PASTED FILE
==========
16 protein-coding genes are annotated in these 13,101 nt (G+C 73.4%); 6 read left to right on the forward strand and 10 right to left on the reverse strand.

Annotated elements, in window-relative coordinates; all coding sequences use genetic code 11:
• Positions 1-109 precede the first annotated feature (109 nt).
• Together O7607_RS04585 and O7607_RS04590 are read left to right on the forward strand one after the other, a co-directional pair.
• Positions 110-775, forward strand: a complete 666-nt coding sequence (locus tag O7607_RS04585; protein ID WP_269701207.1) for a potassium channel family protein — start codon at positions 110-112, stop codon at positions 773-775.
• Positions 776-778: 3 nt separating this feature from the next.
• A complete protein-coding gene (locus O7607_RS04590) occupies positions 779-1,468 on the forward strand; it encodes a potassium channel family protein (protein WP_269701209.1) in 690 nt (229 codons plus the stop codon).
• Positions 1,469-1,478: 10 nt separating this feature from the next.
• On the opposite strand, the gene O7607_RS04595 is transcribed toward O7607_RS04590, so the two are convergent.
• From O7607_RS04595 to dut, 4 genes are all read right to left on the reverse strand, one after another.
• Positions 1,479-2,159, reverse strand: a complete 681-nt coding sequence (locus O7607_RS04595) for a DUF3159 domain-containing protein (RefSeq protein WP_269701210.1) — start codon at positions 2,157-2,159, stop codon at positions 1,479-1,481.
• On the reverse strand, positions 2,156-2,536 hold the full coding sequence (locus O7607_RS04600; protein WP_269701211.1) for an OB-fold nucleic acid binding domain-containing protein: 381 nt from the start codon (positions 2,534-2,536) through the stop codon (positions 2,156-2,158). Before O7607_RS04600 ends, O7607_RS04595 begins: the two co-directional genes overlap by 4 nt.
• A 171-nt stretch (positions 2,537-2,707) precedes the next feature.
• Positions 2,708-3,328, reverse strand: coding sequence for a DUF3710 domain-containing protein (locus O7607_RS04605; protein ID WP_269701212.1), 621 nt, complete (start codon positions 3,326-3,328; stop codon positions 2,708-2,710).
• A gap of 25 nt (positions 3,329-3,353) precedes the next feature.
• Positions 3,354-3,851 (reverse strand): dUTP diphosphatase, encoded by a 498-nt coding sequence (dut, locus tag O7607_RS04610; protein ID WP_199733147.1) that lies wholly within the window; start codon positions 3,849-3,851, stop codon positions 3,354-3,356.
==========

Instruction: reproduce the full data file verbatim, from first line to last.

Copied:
16 protein-coding genes are annotated in these 13,101 nt (G+C 73.4%); 6 read left to right on the forward strand and 10 right to left on the reverse strand.

Annotated elements, in window-relative coordinates; all coding sequences use genetic code 11:
• Positions 1-109 precede the first annotated feature (109 nt).
• Together O7607_RS04585 and O7607_RS04590 are read left to right on the forward strand one after the other, a co-directional pair.
• Positions 110-775, forward strand: a complete 666-nt coding sequence (locus tag O7607_RS04585; protein ID WP_269701207.1) for a potassium channel family protein — start codon at positions 110-112, stop codon at positions 773-775.
• Positions 776-778: 3 nt separating this feature from the next.
• A complete protein-coding gene (locus O7607_RS04590) occupies positions 779-1,468 on the forward strand; it encodes a potassium channel family protein (protein WP_269701209.1) in 690 nt (229 codons plus the stop codon).
• Positions 1,469-1,478: 10 nt separating this feature from the next.
• On the opposite strand, the gene O7607_RS04595 is transcribed toward O7607_RS04590, so the two are convergent.
• From O7607_RS04595 to dut, 4 genes are all read right to left on the reverse strand, one after another.
• Positions 1,479-2,159, reverse strand: a complete 681-nt coding sequence (locus O7607_RS04595) for a DUF3159 domain-containing protein (RefSeq protein WP_269701210.1) — start codon at positions 2,157-2,159, stop codon at positions 1,479-1,481.
• On the reverse strand, positions 2,156-2,536 hold the full coding sequence (locus O7607_RS04600; protein WP_269701211.1) for an OB-fold nucleic acid binding domain-containing protein: 381 nt from the start codon (positions 2,534-2,536) through the stop codon (positions 2,156-2,158). Before O7607_RS04600 ends, O7607_RS04595 begins: the two co-directional genes overlap by 4 nt.
• A 171-nt stretch (positions 2,537-2,707) precedes the next feature.
• Positions 2,708-3,328, reverse strand: coding sequence for a DUF3710 domain-containing protein (locus O7607_RS04605; protein ID WP_269701212.1), 621 nt, complete (start codon positions 3,326-3,328; stop codon positions 2,708-2,710).
• A gap of 25 nt (positions 3,329-3,353) precedes the next feature.
• Positions 3,354-3,851 (reverse strand): dUTP diphosphatase, encoded by a 498-nt coding sequence (dut, locus tag O7607_RS04610; protein ID WP_199733147.1) that lies wholly within the window; start codon positions 3,849-3,851, stop codon positions 3,354-3,356.